County budget approved
The Washington County Board of Supervisors held a public hearing and approved the county budget for fiscal year (FY) 2014-15 during the weekly meeting this morning.
According to a Washington County valuation/levy rate comparison prepared by budget director Cyndie Sinn, 100 percent assessed valuations increase 18.14 percent for rural valuations and 0.91 percent for urban valuation from FY 2013-14. The total valuation increased 10.71 percent.
However, Sinn said, “ Our assessed rural valuations have risen substantially, but by the time the state rolled them back, it was actually a very minimal valuation increase.”
The rural rollback increased 1.44 percent from a year ago, and the urban rollback increased 9.29 percent, for a combined total valuation of 4.62 percent over a year ago.
The total countywide levy in urban areas will decrease 5.51 percent, and the total rural levy will decrease 3.53 percent.
The total property tax asking decreased 0.73 percent from $8,754,041 in FY 2013-14 to $8,690,409 for FY 2014-15.
The only public comment during the hearing was from county engineer Jacob Thorius, who asked if the commercial and industrial rollbacks approved last year by the Iowa Legislature were in the budget.
Sinn said that the rollbacks are included and about $70,000 will come back to the county from the state.
The supervisors approved the budget.
Thorius recommended the supervisors approve the lowest of two bids to replace the bridge deck on W55 over Crooked Creek, located approximately six miles from Washington.
He said that Iowa Bridge and Culvert of Washington submitted the low bid of $1,014,893. The high bid, $1,120,908, came from Cramer and Associates of Des Moines. The work was estimated to cost about $1 million, Thorius said. The funds for the project will come from federal and state funds. The work is expected to take about 120 days to complete and the bridge will be closed to the public when work begins.
Thorius also asked the board to approve policy and procedure for the use of county roads for special events, such as parades, races, ceremonies, and other events that are not typical uses.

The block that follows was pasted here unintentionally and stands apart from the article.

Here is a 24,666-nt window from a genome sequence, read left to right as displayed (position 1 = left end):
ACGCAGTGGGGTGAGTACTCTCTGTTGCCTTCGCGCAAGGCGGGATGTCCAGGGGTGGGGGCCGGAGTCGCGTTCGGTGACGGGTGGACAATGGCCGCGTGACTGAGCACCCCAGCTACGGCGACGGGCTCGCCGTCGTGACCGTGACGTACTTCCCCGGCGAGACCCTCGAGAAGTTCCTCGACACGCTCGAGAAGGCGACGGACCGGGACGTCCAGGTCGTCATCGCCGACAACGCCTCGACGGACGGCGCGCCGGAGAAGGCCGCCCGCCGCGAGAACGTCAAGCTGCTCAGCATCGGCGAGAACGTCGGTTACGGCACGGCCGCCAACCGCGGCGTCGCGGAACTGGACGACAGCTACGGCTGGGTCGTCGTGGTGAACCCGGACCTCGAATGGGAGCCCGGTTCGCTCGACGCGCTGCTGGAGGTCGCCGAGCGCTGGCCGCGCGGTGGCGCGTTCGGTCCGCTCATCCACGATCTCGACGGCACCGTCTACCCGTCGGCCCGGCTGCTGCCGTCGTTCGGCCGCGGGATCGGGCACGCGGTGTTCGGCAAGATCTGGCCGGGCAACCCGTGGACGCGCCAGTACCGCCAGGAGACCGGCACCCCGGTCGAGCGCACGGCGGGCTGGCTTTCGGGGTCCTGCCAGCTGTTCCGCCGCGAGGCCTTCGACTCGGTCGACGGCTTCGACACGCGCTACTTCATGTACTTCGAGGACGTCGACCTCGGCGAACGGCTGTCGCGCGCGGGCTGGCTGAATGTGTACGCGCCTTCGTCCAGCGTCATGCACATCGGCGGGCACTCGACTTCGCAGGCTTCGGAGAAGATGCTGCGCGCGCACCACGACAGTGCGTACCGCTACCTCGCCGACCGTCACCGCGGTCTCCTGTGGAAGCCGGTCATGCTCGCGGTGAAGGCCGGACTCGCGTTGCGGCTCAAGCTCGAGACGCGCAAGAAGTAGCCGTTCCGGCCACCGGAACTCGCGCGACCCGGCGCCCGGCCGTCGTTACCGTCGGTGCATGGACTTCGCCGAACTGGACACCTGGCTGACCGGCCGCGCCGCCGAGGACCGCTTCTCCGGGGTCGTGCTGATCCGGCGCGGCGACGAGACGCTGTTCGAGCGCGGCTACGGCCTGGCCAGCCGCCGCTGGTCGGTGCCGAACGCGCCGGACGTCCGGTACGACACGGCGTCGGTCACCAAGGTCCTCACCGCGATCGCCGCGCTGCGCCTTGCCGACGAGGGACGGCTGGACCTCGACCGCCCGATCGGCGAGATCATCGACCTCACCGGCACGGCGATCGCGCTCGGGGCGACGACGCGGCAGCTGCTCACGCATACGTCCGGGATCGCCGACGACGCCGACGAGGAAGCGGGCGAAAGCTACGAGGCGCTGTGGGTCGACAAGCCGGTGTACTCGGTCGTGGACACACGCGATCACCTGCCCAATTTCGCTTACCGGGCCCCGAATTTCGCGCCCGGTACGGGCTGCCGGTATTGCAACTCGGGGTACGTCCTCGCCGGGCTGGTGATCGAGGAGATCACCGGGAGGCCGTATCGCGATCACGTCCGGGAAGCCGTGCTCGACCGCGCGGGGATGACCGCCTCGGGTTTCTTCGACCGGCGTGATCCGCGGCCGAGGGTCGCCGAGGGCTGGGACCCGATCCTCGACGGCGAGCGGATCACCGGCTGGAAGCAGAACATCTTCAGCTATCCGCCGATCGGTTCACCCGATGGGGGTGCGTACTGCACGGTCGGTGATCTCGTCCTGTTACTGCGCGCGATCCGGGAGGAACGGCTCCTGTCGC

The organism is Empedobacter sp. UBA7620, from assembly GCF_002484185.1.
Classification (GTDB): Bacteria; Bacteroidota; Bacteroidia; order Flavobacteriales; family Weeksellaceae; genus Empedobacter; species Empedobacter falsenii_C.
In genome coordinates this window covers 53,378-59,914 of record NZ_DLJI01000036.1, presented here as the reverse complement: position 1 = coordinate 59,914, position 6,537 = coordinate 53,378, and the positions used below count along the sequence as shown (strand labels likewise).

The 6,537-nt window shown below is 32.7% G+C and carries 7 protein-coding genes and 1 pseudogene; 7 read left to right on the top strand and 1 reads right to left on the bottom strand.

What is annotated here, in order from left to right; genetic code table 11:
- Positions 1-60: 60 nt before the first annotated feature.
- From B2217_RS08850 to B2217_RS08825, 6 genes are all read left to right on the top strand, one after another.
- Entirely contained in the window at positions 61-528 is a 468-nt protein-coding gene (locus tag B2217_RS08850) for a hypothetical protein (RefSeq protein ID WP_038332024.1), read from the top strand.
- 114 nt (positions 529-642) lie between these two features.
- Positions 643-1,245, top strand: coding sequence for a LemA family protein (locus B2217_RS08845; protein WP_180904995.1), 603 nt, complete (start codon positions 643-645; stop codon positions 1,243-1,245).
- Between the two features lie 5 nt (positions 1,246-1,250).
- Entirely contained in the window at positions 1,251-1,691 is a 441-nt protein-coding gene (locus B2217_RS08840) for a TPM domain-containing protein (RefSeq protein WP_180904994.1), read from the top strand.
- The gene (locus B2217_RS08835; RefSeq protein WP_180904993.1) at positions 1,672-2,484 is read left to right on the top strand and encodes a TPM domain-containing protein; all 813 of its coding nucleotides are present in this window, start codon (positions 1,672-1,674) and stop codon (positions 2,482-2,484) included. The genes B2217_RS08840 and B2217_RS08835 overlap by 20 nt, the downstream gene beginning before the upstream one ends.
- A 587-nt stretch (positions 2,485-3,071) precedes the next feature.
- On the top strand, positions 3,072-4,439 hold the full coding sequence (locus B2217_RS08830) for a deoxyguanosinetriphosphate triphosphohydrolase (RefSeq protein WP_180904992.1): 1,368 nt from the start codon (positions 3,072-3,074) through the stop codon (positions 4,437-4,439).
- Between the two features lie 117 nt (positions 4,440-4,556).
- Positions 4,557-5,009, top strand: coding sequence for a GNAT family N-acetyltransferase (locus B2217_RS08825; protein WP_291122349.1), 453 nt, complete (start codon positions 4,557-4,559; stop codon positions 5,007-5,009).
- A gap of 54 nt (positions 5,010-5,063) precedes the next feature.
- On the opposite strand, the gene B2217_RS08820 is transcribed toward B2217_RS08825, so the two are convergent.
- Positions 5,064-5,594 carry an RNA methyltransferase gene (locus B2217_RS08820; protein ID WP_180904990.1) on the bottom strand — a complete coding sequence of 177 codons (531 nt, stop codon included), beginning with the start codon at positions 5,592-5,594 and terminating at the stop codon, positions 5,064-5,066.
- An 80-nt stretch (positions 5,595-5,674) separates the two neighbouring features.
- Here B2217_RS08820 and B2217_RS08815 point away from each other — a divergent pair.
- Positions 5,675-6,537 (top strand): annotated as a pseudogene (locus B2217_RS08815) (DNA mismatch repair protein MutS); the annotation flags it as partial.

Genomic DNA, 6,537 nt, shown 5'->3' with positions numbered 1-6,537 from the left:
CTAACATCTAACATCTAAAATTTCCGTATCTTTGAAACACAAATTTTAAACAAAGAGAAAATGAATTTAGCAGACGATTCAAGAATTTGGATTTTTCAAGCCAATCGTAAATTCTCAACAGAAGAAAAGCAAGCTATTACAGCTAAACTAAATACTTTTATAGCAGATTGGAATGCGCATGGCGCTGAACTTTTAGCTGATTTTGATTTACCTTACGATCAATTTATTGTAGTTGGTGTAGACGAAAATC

Thorius said he has been working on a request form for over a year. He said the policy would provide better communications between the county and the people or organization wanting to use roads for special events. He also said the policy would protect county liability. The board of supervisors would have final say on a request, after it passes from the secondary roads, the sheriff’s office, and the county auditor’s office.
In his remarks made to the board, Thorius referred to a bicycle accident that happened in Crawford County during RABRAI™.
Cyclist Richard Gilmore said, “I find the Crawford County to be completely bogus brought up with county roads and liability. There have been 40 years of RAGBRAI™ — over half a million people. We had one incident.”
Gilmore said cyclists who participate in the bike race he runs are responsible for obeying the law.
“They are on the road legally,” he said. “I will not give up my rights to ride on the road responsibly just like everyone else.”
Thorius also recommended updating the Washington County Easement Payment and Fence Payment Policy, which has been in place for years. The policy sets the amount that property owners will be paid should the county need additional right of way easements. It also sets the payment for damages involving fences on property acquired by easements for public highways.
The supervisors approved his recommendation.
The final action the board took was to approve an amended agreement to purchase the services of Hillcrest Family Services for the Washington County Mental Health Center. Hillcrest will provide round-the-clock hospital emergency room services.
Supervisor Jack Seward Jr. said the change will provide better services for people locally.
Supervisors Richard Young said the county would save “a lot of money.”
The supervisors’ next meeting is set for 9:30 a.m. Tuesday, March 18, in the county courthouse.